Wombwell Rainbow Interviews: Dustin Pearson

Wombwell Rainbow Interviews

I am honoured and privileged that the following writers local, national and international have agreed to be interviewed by me. I gave the writers two options: an emailed list of questions or a more fluid interview via messenger.

The usual ground is covered about motivation, daily routines and work ethic, but some surprises too. Some of these fiction writers you may know, others may be new to you. I hope you enjoy the experience as much as I do.

Dustin Pearson

is the author of Millennial Roost (C&R Press, 2018) and A Family Is a House (C&R Press, 2019). He is a McKnight Doctoral Fellow in Creative Writing at Florida State University. The recipient of fellowships from Cave Canem and the Virginia G. Piper Center for Creative Writing, Pearson has served as the editor of Hayden’s Ferry Review and a Director of the Clemson Literary Festival. He won the Academy of American Poets Katharine C. Turner Prize and holds an MFA from Arizona State University. His work appears in Blackbird, Vinyl Poetry, Bennington Review, TriQuarterly, and elsewhere.

Here are some links:

http://www.triquarterly.org/issues/issue-155/paternity?fbclid=IwAR12BJ0KEDxfhKiHmmDgsa41g1GvX6z9AJmmARmigxob9JaApTe9gsSk7DQ

https://www.crpress.org/shop/millennial-roost/

https://www.crpress.org/shop/a-family-is-a-house/

https://sites.lsa.umich.edu/mqr/2018/09/the-epistolary-ambivalence-on-balance-in-dustin-pearsons-millennial-roost/

http://haydensferryreview.com/haydensferryreview/millennialroost

https://www.youtube.com/watch?v=fBcA-oRiu-k

dustinkpearson.com

The Interview

  1. When and why did you begin to write poetry?

It was the fall semester of 2010. It wasn’t my intention to write poetry. I was convinced I was going to pursue fiction writing for my creative writing minor at Clemson University, but I couldn’t register for the advanced fiction workshop because it was full. I remember someone telling me that regardless of the genre of the prerequisite course I took, I could still complete the minor with an advanced workshop in poetry or fiction, but I still wasn’t enthused until I saw a presentation by the teacher of the advanced poetry workshop—in addition to her writing in both genres, I was mesmerized by her writing. Even then, though, I knew I had a challenge on my hands.

  1. Who introduced you to poetry?

I’d say I wasn’t truly forced to take the study of poetry seriously until I took Dr. Manganelli’s Critical Writing About Literature course. I didn’t take the writing of poetry seriously until I took Dr. Weise’s poetry workshop, and that was after being nudged by Dr. Manganelli to take the poetry workshop with Dr. Weise in the first place.

  1. How aware were and are you of the dominating presence of older poets?

I wasn’t at all aware that there was such a thing as a contemporary poet back when I first started my undergraduate career. I knew Maya Angelou, Nikki Giovanni, and Gwendolyn Brooks as important names and figures attached to fights for social justice, but I probably couldn’t even have had a coherent two-minute conversation about poets or poetry world’s dynamics, and what an injustice that kind of thing was.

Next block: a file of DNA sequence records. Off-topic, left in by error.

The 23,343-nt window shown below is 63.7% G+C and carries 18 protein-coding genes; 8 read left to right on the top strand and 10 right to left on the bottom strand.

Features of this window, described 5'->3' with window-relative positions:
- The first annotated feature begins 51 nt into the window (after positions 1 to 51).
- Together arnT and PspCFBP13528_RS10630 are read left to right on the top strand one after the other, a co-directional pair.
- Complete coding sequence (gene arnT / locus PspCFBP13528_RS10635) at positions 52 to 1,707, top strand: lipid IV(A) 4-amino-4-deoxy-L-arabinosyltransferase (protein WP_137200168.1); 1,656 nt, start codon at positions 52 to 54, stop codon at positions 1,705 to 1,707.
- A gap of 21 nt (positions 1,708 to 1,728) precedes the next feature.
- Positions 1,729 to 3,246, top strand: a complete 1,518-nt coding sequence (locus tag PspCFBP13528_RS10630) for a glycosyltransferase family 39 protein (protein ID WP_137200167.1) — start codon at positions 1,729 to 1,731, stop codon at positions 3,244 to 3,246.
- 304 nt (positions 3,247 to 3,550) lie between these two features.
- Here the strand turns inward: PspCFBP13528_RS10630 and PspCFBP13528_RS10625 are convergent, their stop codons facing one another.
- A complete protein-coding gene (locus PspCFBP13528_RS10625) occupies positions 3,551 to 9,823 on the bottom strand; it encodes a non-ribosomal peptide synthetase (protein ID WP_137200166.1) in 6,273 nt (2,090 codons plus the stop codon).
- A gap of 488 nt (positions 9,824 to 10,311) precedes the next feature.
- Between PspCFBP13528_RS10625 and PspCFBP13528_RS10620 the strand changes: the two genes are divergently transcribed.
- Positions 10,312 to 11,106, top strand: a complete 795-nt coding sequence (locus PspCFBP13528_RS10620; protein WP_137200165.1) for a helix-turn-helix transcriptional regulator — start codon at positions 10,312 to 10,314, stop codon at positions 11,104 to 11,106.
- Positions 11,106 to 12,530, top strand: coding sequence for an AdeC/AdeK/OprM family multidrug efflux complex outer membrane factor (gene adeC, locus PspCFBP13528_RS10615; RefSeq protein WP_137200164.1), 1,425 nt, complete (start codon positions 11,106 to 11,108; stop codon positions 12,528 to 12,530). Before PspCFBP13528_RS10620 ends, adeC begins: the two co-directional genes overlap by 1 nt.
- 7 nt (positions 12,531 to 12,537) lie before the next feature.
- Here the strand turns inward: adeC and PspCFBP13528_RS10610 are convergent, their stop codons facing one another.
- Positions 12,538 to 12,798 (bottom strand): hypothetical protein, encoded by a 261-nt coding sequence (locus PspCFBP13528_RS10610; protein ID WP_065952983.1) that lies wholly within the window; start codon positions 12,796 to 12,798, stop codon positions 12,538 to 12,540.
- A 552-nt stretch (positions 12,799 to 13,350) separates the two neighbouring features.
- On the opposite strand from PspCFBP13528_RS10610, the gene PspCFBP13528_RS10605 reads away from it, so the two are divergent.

These days I’m at a point where I often get to meet and learn from “older poets.” I’m not sure that I see their presence as dominating, but I do have a kind of reverence for them and take comfort that their presence is esteemed and recognized.

  1. What is your daily writing routine?

I don’t have a routine so much as a very powerful brain and an even wilder imagination. The poems I write swirl in my head and come into higher resolution over time and so in that way I imagine I’m always writing.

  1. What motivates you to write?

The desire to bend the reality of the world into one I can understand multi dimensionally.

  1. What is your work ethic?

The thing that runs me down the most, makes me exceedingly anxious and ambitious, makes me age prematurely, and the thing that would make me sad that I had if life moved at a pace that truly encouraged something other than work.

  1. How do the writers you read when you were young influence you today?

I’m not exactly sure. I imagine that the writers I read and enjoyed when I was young helped to nurture my imagination and larger thinking back then, and I feel that I’ve retained a large part of my younger self, so perhaps they contributed to the survival of the writing spirit I rely on today.

  1. Who of today’s writers do you admire the most and why?

I admire all of the writers who are, in some way, still writing toward a better, more accessible, and more community-based world, who are, against all of the psychological and material stresses, not giving up. I haven’t been able to eradicate from my mind that today’s writers are writing up against the end of the world. There’s a hope there that will always be admirable.

  1. Why do you write?

Because there’s so much more to be said about everything, because I can’t let anything go, and because I’m still alive and hoping the writing might bring me into contact with some version of my ideals.

  1. What would you say to someone who asked you “How do you become a writer?”

People are already reading you. Every day they’re getting it right, getting it wrong, getting it somewhere in between, so you’re already a writer. If you want people to recognize you as that, all you need to do is put a version of that acknowledgment “on paper” and post it somewhere people will see it.

  1. Tell me about the writing projects you have on at the moment.

I’m writing about friendship and two brothers working their way through Hell without each other. Both projects are beautiful.

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